Lately I have been teaching courses with names such as "Global and Economic Justice" and "History, Impacts and Regulation of Consumer Credit" instead of "Bankruptcy," "Secured Transactions" and "Chapter 11 Reorganizations." So I have been reading different books and listening to different speakers. A lecture I attended recently by Xav Briggs here brought to my mind a couple of books that I use in one of my courses, “Borrow” and “Debtor Nation” both written by Louis Hyman. In many ways Hyman's books remind me of "Credit Card Nation" the outstanding and "ahead of its time" book by Robert Manning which I used extensively when I created my consumer credit course in 2002.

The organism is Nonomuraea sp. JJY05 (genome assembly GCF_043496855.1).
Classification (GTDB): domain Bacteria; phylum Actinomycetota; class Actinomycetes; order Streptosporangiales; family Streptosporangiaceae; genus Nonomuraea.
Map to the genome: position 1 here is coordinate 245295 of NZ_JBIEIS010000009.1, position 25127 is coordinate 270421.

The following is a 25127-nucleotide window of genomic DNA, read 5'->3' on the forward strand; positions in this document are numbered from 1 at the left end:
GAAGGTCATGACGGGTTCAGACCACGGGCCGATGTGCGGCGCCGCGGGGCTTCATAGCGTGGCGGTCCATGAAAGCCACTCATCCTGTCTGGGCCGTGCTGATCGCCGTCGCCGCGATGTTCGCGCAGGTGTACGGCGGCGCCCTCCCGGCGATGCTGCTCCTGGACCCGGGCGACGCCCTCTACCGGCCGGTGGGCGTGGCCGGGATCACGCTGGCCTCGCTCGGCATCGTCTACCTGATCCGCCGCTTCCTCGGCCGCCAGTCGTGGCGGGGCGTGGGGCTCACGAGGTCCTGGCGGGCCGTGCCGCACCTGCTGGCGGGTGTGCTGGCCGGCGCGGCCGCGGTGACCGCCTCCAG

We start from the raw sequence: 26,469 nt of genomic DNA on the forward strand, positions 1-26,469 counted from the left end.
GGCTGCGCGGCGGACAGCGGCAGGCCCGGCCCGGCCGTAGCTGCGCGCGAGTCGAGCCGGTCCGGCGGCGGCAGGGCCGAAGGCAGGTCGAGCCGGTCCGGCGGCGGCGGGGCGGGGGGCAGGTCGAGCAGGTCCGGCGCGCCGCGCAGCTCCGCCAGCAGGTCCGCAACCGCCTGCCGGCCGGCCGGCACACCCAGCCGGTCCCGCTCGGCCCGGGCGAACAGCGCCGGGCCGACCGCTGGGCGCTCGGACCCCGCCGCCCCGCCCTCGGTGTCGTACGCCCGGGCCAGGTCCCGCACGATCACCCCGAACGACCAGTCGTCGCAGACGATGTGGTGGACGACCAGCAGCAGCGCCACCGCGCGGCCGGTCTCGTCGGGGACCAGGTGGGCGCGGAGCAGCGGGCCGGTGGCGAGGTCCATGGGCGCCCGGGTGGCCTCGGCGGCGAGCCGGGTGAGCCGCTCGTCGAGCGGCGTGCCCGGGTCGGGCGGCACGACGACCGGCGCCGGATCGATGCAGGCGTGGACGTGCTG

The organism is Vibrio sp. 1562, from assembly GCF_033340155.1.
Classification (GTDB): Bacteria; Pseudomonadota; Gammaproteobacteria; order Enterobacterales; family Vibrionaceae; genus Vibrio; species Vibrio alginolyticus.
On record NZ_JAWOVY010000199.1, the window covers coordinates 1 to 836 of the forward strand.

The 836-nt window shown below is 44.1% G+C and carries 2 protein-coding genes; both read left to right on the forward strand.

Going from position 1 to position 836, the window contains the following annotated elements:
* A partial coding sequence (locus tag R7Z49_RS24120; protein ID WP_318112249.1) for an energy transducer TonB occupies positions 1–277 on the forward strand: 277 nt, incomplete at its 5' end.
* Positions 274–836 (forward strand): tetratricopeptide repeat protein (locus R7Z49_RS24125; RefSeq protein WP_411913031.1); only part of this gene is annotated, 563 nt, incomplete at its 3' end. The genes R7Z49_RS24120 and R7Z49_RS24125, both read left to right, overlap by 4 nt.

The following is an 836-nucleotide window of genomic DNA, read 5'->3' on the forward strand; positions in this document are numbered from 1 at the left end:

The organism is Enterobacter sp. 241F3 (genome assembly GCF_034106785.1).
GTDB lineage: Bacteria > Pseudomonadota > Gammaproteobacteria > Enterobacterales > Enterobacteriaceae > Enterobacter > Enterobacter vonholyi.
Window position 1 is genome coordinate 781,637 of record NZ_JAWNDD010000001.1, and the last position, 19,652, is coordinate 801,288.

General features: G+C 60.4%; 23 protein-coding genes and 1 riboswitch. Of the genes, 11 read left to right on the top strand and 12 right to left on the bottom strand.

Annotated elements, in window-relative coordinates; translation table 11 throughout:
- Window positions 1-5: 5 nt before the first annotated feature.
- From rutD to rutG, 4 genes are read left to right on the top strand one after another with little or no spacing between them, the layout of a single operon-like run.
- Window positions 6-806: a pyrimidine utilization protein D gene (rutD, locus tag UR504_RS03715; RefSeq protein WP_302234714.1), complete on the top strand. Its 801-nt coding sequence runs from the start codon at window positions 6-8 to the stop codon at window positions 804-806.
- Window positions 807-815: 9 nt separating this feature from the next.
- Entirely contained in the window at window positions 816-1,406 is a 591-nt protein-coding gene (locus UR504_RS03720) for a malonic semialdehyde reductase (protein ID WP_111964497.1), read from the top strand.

Part of the wisdom I find in each of these books is the caveat that you cannot understand consumer protection without understanding the nature of American capitalism or the drive for an above-market return. This was never clearer or more of a "blow to the side of the head" than during the frenzy in the early 2000's, and perhaps nothing demonstrates it more crassly than the rating agencies covering their eyes as they rated subprime securitizations allegedly in order to "keep the business."